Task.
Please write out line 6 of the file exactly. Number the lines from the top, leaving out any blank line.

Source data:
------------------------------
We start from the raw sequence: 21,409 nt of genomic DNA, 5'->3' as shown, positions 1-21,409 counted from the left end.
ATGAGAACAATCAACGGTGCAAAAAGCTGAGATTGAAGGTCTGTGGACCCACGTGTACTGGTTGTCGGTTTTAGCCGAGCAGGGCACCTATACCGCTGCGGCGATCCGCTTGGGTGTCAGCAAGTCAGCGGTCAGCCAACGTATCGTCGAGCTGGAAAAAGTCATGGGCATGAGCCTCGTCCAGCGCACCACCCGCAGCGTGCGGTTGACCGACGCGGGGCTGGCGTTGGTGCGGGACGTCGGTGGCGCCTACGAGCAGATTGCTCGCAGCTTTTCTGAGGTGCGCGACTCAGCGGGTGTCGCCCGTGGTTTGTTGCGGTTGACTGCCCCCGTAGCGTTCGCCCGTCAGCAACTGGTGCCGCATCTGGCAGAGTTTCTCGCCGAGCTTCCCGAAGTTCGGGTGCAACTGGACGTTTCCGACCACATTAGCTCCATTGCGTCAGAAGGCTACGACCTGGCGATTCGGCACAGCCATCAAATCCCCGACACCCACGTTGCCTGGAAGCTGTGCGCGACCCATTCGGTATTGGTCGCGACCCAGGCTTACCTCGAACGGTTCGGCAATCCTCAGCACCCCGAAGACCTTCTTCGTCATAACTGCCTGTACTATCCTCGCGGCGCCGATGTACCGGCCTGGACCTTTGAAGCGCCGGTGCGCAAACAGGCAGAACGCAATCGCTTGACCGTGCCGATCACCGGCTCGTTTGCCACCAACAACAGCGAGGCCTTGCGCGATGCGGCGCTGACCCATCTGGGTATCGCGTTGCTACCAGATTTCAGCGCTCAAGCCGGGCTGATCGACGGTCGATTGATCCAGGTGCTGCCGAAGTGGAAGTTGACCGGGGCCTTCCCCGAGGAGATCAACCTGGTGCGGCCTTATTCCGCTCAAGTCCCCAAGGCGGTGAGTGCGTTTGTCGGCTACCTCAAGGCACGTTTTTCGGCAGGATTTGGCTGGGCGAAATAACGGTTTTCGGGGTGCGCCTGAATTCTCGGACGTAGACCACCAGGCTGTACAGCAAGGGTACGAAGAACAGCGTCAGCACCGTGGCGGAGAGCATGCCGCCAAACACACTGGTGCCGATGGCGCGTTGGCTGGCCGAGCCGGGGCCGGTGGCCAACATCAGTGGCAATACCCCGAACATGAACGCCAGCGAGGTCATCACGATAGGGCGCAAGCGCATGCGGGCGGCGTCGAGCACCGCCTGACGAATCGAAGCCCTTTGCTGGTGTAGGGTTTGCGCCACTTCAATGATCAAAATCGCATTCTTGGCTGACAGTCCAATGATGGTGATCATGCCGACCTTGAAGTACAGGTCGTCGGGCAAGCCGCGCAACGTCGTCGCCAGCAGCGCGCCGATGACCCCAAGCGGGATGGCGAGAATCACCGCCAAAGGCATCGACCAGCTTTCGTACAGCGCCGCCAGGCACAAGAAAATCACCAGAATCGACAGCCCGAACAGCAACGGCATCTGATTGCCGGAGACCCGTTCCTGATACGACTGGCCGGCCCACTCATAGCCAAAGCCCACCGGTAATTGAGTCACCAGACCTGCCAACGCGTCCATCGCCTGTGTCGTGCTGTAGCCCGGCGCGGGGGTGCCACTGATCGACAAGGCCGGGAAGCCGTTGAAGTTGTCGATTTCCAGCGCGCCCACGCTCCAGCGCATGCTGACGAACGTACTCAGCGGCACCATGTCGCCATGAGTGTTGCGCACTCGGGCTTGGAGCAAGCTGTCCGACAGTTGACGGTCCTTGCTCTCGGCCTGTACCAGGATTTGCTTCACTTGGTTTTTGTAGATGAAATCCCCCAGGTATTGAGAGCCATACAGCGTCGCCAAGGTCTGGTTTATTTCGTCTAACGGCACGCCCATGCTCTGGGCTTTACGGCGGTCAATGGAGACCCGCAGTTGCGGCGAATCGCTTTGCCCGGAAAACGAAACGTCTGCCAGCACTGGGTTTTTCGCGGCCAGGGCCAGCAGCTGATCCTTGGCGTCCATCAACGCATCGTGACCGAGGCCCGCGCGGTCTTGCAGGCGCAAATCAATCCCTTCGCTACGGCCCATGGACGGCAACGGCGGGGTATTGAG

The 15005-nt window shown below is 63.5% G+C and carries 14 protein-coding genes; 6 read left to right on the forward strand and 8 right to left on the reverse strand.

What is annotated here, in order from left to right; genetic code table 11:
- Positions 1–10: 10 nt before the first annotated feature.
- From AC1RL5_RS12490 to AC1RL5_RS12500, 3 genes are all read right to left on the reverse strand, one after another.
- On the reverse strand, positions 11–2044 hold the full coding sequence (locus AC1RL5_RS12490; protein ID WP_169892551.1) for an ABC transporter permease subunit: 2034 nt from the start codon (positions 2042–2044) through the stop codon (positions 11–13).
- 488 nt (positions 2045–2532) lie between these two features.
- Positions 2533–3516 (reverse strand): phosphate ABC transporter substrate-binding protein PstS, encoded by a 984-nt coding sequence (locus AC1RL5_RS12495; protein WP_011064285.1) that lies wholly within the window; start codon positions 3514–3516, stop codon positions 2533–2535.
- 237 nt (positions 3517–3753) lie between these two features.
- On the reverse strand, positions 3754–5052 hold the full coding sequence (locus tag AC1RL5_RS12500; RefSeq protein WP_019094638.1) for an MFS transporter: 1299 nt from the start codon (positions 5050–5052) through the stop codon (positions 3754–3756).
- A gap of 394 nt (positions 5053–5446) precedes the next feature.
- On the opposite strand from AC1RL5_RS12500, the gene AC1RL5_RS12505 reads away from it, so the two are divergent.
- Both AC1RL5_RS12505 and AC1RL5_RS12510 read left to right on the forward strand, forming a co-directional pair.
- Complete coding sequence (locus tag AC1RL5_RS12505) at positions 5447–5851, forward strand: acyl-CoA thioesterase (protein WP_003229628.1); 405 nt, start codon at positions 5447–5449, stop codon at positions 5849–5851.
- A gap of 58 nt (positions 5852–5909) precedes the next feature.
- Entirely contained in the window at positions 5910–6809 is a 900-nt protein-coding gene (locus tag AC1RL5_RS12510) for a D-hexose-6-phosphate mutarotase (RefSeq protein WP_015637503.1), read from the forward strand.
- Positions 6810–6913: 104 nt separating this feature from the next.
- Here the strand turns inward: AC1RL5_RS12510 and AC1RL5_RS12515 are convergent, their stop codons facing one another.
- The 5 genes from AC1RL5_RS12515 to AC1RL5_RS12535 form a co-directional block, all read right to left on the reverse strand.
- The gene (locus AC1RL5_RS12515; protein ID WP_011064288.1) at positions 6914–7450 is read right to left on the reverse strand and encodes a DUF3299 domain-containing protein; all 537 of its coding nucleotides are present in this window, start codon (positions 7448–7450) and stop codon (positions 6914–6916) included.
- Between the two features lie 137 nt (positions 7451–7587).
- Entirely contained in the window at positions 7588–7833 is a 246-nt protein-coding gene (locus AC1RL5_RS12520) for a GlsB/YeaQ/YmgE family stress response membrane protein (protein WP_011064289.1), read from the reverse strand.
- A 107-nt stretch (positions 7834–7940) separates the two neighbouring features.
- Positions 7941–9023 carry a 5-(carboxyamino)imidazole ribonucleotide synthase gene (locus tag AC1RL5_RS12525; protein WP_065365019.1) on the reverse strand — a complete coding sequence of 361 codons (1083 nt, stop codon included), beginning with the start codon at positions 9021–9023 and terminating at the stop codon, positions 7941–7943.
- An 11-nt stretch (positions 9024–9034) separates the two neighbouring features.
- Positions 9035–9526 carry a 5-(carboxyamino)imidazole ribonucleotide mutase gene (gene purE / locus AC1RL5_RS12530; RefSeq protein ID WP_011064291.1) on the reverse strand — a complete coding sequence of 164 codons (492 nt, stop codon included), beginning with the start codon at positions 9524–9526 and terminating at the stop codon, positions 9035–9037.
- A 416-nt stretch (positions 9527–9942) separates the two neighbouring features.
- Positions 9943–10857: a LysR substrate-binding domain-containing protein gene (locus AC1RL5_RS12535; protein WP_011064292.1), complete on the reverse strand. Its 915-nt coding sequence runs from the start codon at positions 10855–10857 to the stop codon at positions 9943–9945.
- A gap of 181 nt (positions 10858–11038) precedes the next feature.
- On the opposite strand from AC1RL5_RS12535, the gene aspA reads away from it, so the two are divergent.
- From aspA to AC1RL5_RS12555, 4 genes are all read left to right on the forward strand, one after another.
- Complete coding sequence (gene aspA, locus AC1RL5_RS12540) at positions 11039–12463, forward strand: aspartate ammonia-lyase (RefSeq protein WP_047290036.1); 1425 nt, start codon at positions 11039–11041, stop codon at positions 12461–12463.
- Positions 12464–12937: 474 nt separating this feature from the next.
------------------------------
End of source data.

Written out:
- From AC1RL5_RS12490 to AC1RL5_RS12500, 3 genes are all read right to left on the reverse strand, one after another.